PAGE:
Although your dog eating gum might not seem like a big deal, some chewing gums are toxic to dogs. If your dog eats gum, our Murfreesboro veterinarians explain what to do.
The Dangers of Dogs Eating Gum
It seems like it shouldn't be a big deal if your dog happens to eat chewing gum, after all, people swallow gum all the time and it rarely becomes a problem.
The trouble is that when it comes to our canine companion xylitol, a common sweetener in sugar-free gum is highly poisonous for dogs.
How much Xylitol would my dog need to eat to get sick?
Xylitol is a low-calorie artificial sweetener that is highly toxic to dogs and is found in many brands of chewing gum. While not all sugar-free gum contains Xylitol, there's no way of knowing whether your dog ate a piece of gum off the street.
Dogs are so sensitive to xylitol that a single stick of gum could be enough to kill a small dog.
In general, about 0.05 grams of xylitol per pound of body weight is required to cause poisoning in dogs. Each piece of chewing gum contains about 0.22-1.0 grams of xylitol! This means that a single piece of gum could poison a 10-pound dog.
What to do if a dog ate gum containing xylitol?
If so, urgent veterinary care is required. Please head to your nearest animal emergency hospital for urgent care!
What happens if a dog eats gum with Xylitol in it?
Dogs are the only animals known to have a toxic reaction to xylitol.
Xylitol is quickly absorbed into your dog's bloodstream once consumed. The effects of xylitol poisoning take only 30-60 minutes to manifest. This is why, if your dog has eaten xylitol-containing gum (or anything else), you should take them to the vet right away.
Xylitol ingestion in dogs typically leads to extremely low blood sugar (hypoglycemia) caused by a massive release of insulin into the body. Once this occurs symptoms begin to arise such as:
- Pale gums
- Generalized weakness
- Loss of consciousness
- Severe liver damage
How will the vet treat my dog for xylitol poisoning?
Although there is no antidote for xylitol poisoning, your veterinarian will closely monitor your dog for at least 12 hours, paying close attention to his blood sugar levels and liver function, and treating any symptoms that arise. Depending on your dog's symptoms, treatment may include an IV glucose solution for up to two days to bring their blood sugar levels back to normal.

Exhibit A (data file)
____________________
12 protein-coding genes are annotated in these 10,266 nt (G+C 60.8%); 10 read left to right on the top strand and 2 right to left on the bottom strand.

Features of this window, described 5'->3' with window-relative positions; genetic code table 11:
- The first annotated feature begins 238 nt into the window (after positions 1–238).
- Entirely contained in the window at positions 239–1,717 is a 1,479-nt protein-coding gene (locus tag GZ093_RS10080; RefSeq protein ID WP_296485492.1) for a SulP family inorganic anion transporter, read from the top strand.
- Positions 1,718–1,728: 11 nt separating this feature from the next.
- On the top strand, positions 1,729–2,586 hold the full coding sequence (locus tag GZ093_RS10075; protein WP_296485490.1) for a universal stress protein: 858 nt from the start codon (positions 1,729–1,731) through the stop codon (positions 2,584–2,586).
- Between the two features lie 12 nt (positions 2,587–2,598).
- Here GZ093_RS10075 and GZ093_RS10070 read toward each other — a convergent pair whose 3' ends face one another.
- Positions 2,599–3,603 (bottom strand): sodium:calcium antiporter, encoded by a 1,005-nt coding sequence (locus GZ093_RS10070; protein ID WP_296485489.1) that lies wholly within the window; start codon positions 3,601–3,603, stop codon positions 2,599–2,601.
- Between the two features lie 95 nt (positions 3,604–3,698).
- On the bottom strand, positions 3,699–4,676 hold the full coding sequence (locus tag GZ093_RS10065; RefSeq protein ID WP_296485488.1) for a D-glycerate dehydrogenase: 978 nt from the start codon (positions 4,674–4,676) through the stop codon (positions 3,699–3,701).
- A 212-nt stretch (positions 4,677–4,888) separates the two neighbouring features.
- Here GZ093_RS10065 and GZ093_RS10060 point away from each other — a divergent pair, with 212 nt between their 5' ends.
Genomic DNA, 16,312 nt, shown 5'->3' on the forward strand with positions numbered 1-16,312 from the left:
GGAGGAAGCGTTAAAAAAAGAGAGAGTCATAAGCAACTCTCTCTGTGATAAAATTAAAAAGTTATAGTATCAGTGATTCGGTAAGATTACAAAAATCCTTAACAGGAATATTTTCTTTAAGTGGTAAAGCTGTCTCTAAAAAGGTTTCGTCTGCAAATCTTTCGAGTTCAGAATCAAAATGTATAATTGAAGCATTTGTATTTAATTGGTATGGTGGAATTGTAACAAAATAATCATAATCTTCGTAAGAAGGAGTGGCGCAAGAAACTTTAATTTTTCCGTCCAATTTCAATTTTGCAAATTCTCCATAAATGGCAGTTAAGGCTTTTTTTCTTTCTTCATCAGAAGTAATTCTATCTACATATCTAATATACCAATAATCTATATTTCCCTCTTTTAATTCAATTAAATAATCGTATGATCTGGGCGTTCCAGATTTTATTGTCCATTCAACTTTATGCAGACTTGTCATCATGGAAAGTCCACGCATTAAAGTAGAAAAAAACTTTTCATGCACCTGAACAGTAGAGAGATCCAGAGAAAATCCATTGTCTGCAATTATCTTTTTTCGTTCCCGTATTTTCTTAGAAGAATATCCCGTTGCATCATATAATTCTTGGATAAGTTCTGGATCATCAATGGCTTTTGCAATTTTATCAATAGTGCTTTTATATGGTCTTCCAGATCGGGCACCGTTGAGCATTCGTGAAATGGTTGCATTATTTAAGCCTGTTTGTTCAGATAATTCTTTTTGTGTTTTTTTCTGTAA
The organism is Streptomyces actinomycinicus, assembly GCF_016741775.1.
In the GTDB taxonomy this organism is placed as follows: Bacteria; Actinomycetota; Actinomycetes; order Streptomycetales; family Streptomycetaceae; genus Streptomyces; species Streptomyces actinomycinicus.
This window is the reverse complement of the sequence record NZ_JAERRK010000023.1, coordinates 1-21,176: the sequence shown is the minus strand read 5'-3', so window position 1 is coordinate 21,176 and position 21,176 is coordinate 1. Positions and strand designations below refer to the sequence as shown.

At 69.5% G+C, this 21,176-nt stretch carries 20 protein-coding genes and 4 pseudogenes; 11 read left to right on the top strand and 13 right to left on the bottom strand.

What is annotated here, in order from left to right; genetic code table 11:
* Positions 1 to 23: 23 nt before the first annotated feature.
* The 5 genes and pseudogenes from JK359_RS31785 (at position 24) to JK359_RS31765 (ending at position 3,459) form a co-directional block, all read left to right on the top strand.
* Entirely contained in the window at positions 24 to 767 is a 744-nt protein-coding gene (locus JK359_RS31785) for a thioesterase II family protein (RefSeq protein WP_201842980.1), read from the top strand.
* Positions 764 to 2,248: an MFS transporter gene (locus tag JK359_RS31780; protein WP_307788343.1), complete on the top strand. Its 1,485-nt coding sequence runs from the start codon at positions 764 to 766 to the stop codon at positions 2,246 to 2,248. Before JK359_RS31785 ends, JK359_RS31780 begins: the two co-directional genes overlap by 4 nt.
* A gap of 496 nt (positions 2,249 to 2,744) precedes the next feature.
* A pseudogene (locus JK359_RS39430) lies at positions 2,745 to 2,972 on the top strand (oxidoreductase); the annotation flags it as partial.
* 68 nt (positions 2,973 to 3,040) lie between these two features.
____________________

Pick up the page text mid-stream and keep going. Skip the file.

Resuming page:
What other things contain xylitol?
While this blog is about gum, it's important to remember that xylitol is also found in a variety of other foods and products that your dog might eat at any time, including sugar-free candy, peanut butter, toothpaste, chewable vitamins, nasal sprays, sunscreen, deodorant, baby wipes, hair products, and a variety of human medications.
Contact your vet immediately if your dog eats anything containing xylitol, or that may contain this substance.
Is it still an emergency if my dog ate gum that doesn't contain xylitol?
Not all brands of sugar-free gum contain xylitol. Sugar substitutes such as sorbitol, aspartame, and mannitol are not considered to be poisonous for dogs.
However, it's important to keep in mind that dogs eating gum, especially large pieces, can cause intestinal blockage. If your dog exhibits any of the following signs of an intestinal blockage, contact your veterinarian right away.
Signs of an intestinal blockage can take several days to become evident and may include vomiting, lack of energy, reluctance to play, abdominal pain, constipation, or loss of appetite.
Note: The advice provided in this post is intended for informational purposes and does not constitute medical advice regarding pets. For an accurate diagnosis of your pet's condition, please make an appointment with your vet.